With its 2009-2010 season, Tulsa Ballet seems to be tapping into its viewers' fondness for fantasy and fairy tales, opening its season with the theatrical Dracula and now presenting The Sleeping Beauty.
Based on the classic fairy tale, The Sleeping Beauty, staged by TB's artistic director Marcello Angelini and set to music by Peter Ilyich Tchaikovsky, the production features the original choreography by Marius Petipa with some additional choreography by Angelini.
It features lavish scenery and costumes designed by two-time Tony Award winner Desmond Heeley for Houston Ballet in 1990.
"The Sleeping Beauty, together with Swan Lake, is the ultimate classical ballet," Angelini said. "By the same token, it's a production that resonates with all audiences on many different levels.
"When you add to the magnificent choreography a story that every child age 5 to 95 knows, the opulent sets and costumes, along with the glorious music by Tchaikovsky, which was also used in the Walt Disney epic movie, the result is a truly extraordinary show that can rival any and all modern Broadway sensations."
The ballet begins with King Florestan XIV and his queen celebrating the christening of their newborn daughter, Princess Aurora. The fairies of the forest are her godmothers, and they bestow their special qualities on the baby girl.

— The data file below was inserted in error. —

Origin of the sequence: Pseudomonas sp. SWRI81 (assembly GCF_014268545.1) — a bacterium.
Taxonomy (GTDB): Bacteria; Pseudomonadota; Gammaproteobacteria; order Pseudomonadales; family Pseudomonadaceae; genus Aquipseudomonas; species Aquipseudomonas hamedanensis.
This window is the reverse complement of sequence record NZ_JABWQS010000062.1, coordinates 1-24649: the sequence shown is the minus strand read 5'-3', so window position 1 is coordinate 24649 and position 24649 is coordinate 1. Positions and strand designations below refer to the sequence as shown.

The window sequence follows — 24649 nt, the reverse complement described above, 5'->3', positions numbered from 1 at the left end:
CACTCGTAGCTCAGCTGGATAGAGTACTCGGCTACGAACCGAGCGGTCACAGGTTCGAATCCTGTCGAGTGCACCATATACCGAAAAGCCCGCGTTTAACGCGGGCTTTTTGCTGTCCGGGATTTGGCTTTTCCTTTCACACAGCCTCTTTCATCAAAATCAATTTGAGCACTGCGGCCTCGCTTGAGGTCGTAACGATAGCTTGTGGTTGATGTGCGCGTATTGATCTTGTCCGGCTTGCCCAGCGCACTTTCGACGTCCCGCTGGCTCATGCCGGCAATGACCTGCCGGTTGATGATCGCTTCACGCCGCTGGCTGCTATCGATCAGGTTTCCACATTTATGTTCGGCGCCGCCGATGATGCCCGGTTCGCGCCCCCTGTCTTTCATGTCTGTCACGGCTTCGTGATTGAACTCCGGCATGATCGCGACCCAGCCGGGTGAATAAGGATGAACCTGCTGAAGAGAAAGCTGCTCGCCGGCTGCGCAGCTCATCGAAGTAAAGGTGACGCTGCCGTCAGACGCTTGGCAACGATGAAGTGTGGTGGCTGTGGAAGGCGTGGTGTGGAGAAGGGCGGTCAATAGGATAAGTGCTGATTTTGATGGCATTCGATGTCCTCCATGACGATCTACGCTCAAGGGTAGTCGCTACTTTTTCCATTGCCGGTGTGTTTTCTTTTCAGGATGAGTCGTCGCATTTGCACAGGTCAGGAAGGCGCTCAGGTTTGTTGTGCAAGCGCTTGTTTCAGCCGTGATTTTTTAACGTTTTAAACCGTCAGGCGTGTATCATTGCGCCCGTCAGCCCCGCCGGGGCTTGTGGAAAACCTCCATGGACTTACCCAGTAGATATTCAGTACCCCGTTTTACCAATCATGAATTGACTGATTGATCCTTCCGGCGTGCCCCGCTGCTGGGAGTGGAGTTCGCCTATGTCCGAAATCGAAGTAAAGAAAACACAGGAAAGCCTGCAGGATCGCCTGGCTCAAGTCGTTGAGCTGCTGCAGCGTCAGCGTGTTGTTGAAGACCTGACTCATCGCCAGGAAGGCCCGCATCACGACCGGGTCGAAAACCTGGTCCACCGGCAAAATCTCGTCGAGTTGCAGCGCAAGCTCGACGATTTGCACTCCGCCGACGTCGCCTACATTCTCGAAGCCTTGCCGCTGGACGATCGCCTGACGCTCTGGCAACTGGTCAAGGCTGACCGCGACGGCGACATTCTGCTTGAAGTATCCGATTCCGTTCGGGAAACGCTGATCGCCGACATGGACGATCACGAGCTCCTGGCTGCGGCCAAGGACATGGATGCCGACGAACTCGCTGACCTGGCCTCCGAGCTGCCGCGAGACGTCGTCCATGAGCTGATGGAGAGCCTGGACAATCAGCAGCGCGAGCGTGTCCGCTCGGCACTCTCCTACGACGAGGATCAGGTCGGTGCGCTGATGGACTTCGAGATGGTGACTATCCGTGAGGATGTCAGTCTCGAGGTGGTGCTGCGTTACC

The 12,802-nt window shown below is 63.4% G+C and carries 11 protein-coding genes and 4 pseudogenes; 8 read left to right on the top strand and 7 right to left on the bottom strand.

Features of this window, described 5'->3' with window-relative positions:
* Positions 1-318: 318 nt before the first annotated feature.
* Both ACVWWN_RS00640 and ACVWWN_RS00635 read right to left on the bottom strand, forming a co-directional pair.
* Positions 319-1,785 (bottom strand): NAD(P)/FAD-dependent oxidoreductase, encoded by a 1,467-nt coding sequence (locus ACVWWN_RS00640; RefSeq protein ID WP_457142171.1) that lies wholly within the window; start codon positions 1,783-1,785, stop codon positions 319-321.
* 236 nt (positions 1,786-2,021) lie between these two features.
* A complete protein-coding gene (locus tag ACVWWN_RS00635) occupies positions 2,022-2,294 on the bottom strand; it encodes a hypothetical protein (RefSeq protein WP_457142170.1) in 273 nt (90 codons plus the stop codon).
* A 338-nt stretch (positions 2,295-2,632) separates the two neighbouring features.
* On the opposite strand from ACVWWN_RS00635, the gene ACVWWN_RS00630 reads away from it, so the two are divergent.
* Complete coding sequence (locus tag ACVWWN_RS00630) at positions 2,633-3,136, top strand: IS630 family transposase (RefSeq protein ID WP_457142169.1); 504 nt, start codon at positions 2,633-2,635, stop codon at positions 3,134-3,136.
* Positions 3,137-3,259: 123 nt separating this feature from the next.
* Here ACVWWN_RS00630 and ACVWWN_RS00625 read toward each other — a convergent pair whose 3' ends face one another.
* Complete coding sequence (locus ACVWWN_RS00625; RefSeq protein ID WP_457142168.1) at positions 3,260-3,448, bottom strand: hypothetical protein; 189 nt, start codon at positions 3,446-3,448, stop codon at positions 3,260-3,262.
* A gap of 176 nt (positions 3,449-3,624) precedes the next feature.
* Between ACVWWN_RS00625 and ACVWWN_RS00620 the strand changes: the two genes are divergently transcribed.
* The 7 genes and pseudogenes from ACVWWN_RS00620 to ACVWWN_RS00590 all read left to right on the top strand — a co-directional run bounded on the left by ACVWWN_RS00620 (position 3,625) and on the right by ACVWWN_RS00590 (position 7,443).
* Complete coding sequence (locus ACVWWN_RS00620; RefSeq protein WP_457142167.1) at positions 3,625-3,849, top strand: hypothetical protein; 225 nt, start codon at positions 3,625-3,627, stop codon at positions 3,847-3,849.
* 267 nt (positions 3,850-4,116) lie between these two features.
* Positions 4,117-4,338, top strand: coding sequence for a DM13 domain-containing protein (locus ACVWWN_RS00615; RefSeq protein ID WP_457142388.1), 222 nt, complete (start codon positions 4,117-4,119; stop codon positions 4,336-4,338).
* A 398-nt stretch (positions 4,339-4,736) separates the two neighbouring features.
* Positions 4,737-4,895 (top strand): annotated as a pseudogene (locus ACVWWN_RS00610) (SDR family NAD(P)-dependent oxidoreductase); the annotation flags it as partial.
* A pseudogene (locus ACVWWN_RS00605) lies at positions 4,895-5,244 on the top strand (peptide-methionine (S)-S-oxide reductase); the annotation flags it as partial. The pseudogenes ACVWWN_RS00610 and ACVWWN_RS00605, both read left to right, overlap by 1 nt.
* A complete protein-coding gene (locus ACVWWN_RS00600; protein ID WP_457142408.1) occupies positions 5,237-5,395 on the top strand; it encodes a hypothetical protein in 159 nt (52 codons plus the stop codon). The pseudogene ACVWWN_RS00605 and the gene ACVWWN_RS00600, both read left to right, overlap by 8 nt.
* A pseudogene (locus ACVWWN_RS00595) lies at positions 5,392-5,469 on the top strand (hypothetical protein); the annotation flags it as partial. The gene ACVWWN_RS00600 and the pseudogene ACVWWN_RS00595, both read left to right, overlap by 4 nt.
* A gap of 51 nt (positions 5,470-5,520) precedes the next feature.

The festivities are interrupted, though, by the intrusion of Carabosse, a fairy furious at having been forgotten. She casts a spell on Aurora, predicting that, in her youth, Aurora will prick her finger and die.
The Lilac Fairy, who has yet to bestow her gift, decrees instead that Aurora will fall into a deep sleep and later be awakened by the kiss of a handsome prince, finding love and happiness. Before leaving, Carabosse swears revenge.
On the day of Aurora's 16th birthday, a servant finds peasants knitting, though needles have been forbidden from the castle for fear of Carabosse's spell. The king threatens to execute the peasants but is quieted by his wife.
In Act One (the aforementioned is titled "Prologue"), a celebration of Aurora's birthday has begun. Four princes have arrived to ask for Aurora's hand in marriage, but, as she dances with her suitors, a mysterious old woman gives Aurora a bouquet of flowers containing a dangerous spindle.
She pricks her finger with the spindle and collapses, as the old woman reveals herself as Carabosse and vanishes. The Lilac Fairy appears to comfort the court, assuring them Aurora is not dead but sleeping.
In Act Two, 100 years have passed. Prince Florimund and his hunting party pause for refreshments. Florimund is disenchanted with the world and his lack of love and companionship. Overhearing him, the Lilac Fairy presents him with a vision of the sleeping Aurora.
Entranced, the prince follows the Lilac Fairy to the sleeping beauty, awakening her with a kiss. The ballet finishes with a wedding celebration in honor of Aurora and Florimund.
The role of Aurora is danced by principal dancers Karina Gonzalez and Soo Youn Cho.
Cho ruptured her right ACL and spent a year in therapy recovering. She danced again with Tulsa Ballet in October's Dracula.
Her physical therapist, Melanie Seaman, said, "Soo Youn has a passion for dancing and is willing to do just about anything to do it."